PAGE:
T. Ab. 7:14B; Gen. Rab. 2:3; 30:10; Pesiq. Rab. 20:2.
Ruth Rab. 2(probably fourth century).
Sipre Num. 93.1.3; b. Sotah 12a, 13a; Exod. Rab. 1:20,22, 24; Pesiq. Rab. 15:4.
1 En. 48(from the Similitudes, alluding to Isa 42:6; 49:6); the eschatological high priest in lQSb 4.27; and Amoraic sources in Pesiq. Rab Kah. Sup. 6:5; Gen. Rab. 1:6; 85:1; Pesiq. Rab. 36:1–2; 37:2; kingship in general in Tg. 1 Chr. SM.
E.g., Sir 17:19; Pesiq. Rab Kah. Sup. 5:1; uses of Isa 60in the late Song Rab. 1:3, §2; 1:15, §4; 4:1, §2.
Pesiq. Rab Kah. 21(citing Isa 60:3); Gen. Rab. 59(citing Isa 60:3).
1QH 7.24–25; 4 Bar. 9:3; L.A.B. 12:9; L.A.E. 28:2; T. Zeb. 9(paraphrasing Mai 4:2); PGM 4.1219–1222; perhaps 4Q451, frg. 24, line 7; cf. Sib. Or. 3:285; b. Menah. 88b (late second century); Gen. Rab. 3(third century, citing Ps 104:2; also in Exod. Rab. 50:1); Gen. Rab. 59(citing Isa 60:19); Num. Rab. 15:2; Pesiq. Rab. 8(citing Ps 27:1; 119:105); 21(citing Isa 60:19); Rev 21:23. In rabbinic texts, this often alludes to the Shekinah (the divine presence, closely connected with his glory, although Urbach, Sages, 1:44–47, disputes Abelson's view of its physical nuances), e.g., Sipre Num. 41.1.1; b. Ber. 60b; the Shekinah of the first exodus is also depicted as light (e.g., Wis 17; 18:1–3; b. Menah. 86b; Exod. Rab. 14:3).
Wis 6:12; 7:26, 29–30; 1QS 2.3; 11.5–6; 1QM 1.8; 4 Ezra 14:20–21; cf. Sir 22:11; Tatian 13; Philo Alleg. Interp. 3.45 (the Logos). Cf. the light of knowledge in both LXX and Qumran readings of Isa 53:11, adding (?) light to what became the MT (cf. Seeligmann, «Phos»). For light representing wisdom and law in the OT, see the references in Malatesta, Inferiority, 99–102; Boismard, Prologue, 114 (esp. Ps 19:9; 119:105; Prov 4:18–19; 6:23; Eccl 2:13).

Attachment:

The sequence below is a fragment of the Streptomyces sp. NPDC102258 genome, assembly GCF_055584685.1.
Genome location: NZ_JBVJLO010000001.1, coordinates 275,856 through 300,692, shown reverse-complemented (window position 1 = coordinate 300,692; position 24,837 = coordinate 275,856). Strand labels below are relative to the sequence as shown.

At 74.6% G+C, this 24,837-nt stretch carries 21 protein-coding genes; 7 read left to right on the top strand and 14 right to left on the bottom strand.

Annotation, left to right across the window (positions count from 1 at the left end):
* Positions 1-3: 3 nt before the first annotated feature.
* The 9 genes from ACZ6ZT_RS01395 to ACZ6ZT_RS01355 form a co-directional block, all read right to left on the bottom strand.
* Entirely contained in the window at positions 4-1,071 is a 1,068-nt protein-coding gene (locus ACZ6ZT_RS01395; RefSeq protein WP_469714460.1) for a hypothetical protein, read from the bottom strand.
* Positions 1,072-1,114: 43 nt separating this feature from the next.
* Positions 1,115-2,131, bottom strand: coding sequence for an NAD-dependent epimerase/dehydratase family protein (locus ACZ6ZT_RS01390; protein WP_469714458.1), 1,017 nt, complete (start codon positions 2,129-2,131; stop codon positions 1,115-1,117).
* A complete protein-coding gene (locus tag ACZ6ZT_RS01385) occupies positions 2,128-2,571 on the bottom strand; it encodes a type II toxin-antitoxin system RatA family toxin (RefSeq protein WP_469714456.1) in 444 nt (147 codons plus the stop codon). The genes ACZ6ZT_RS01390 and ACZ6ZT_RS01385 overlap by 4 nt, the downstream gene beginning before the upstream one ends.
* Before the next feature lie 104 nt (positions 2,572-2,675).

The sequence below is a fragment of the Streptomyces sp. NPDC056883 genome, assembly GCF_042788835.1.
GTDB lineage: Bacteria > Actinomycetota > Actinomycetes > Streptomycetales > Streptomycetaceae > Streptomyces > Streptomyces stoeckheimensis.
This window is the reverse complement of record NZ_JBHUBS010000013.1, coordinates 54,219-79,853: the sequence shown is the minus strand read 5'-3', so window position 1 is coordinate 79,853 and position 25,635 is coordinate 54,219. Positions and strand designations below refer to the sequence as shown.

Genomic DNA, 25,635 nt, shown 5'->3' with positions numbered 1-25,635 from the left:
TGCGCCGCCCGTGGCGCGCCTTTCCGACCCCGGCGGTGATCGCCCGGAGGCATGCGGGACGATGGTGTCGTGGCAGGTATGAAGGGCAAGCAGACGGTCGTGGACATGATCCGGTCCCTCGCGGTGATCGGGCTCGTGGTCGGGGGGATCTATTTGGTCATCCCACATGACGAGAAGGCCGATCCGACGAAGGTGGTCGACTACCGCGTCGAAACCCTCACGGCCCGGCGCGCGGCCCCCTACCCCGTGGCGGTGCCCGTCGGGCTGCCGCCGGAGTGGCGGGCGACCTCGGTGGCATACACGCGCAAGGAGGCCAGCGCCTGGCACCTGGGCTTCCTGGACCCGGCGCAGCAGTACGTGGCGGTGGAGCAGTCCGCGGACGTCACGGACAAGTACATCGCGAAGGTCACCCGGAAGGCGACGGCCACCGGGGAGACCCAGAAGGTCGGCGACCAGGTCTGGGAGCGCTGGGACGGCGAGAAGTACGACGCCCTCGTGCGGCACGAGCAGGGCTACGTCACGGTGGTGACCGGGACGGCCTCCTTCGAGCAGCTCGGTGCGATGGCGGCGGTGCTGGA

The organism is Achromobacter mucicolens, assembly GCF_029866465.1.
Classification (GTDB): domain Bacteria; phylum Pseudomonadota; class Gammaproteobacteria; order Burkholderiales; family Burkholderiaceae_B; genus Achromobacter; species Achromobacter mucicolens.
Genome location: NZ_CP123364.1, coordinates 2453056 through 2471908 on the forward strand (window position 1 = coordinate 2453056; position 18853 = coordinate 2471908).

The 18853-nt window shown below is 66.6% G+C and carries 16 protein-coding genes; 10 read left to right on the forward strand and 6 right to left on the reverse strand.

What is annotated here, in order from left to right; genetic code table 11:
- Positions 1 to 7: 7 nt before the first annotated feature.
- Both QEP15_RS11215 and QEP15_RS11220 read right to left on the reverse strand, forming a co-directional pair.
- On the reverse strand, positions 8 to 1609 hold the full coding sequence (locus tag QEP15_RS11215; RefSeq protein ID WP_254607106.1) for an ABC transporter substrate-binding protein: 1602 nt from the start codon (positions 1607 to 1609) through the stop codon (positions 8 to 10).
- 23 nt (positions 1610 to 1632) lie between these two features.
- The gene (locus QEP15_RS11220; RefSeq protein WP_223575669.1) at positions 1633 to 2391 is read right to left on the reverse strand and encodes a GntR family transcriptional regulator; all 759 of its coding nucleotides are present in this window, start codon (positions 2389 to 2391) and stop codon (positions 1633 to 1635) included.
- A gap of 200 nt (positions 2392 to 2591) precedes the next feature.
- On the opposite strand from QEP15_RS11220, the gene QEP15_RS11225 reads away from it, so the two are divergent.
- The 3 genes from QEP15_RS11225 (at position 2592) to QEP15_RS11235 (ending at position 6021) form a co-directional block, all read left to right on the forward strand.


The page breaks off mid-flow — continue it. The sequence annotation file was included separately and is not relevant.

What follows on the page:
Bar 4:2; 4Q511 frg. 1, lines 7–8; frg. 18, lines 7–8; CI] 1:409, §554 (Hebrew on a bronze lamp in Italy); L.A.B. 9:8; 11:1–2; 15:6; 19:4, 6; 23:10; 33end (legis lumine; MSS: legis lumen); 51:3; 2 Bar. 17:4; 18:1–2; 59:2; Sipre Num. 41.1.2; p. B. Mesica 2:5, §2; Hor. 3:1, §2; Sukkah 5:1, §7; Gen. Rab. 26:7; Pesiq. Rab. 8:5; 46:3; cf. L.A.B. 37(the «truth» from the bush illuminabatMoses); Sipre Deut. 343.7.1; Gen. Rab. 3:5; Exod. Rab. 36:3; Num. Rab. 14:10; Deut. Rab. 4:4; 7:3; Ecc1. Rab. 11:7, §1; Pesiq. Rab. 17:7. Torah also appears as fire (m. 'Abot2:10; Sipre Deut. 343.11.1; 'Abot R. Nat. 43, §121 B–Deut 33:2; b. Besah 25b–school of R. Ishmael; Tacan. 7a; Pesiq. Rab Kah. Sup. 3:2; Jer 23:29; Song Rab. 5:11, §6; the Ten Commandments as lightnings in Tg. Neof. on Exod 20:2–3; Tg. Ps.-]. on Exod 20:2–3; Tg. Neof. on Deut 5:6–7) or summons heavenly fire (p. Hag. 2:1, §9; Song Rab. 1:10, §2), and specific commandments, such as the Sabbath, appear as light (Pesiq. Rab. 8:4).
Dodd, Interpretation, 84; Barrett, John, 157; Lightfoot, Gospel, 48.
The «glory» in Exod 33is described as a «cloud» (34:5), which is depicted elsewhere in the context (33:9,10) in terms similar to the pillar of fire (13:21–22; 14:24; 40:38).
See introduction for a brief treatment of this motif. «Life» occurs 36 times in John, 17 times in Revelation, 14 times in Romans, and 13 times in 1 John (Morris, John, 82).
Although Wheldon, Spirit, 18, is not wrong to associate life with the Spirit in John (cf. 6:63), it is first of all associated with Christ.
E.g., Wis 8:13,17; Sir 4:12; 17:11; cf. 1 En. 98:10,14; 2 Bar. 38:2. Greek writers could associate philosophy with living properly (Crates Ep. 6, to students; Cyn. Ep. 56–57–ζην). See also the biblical references in Painter, John, 49.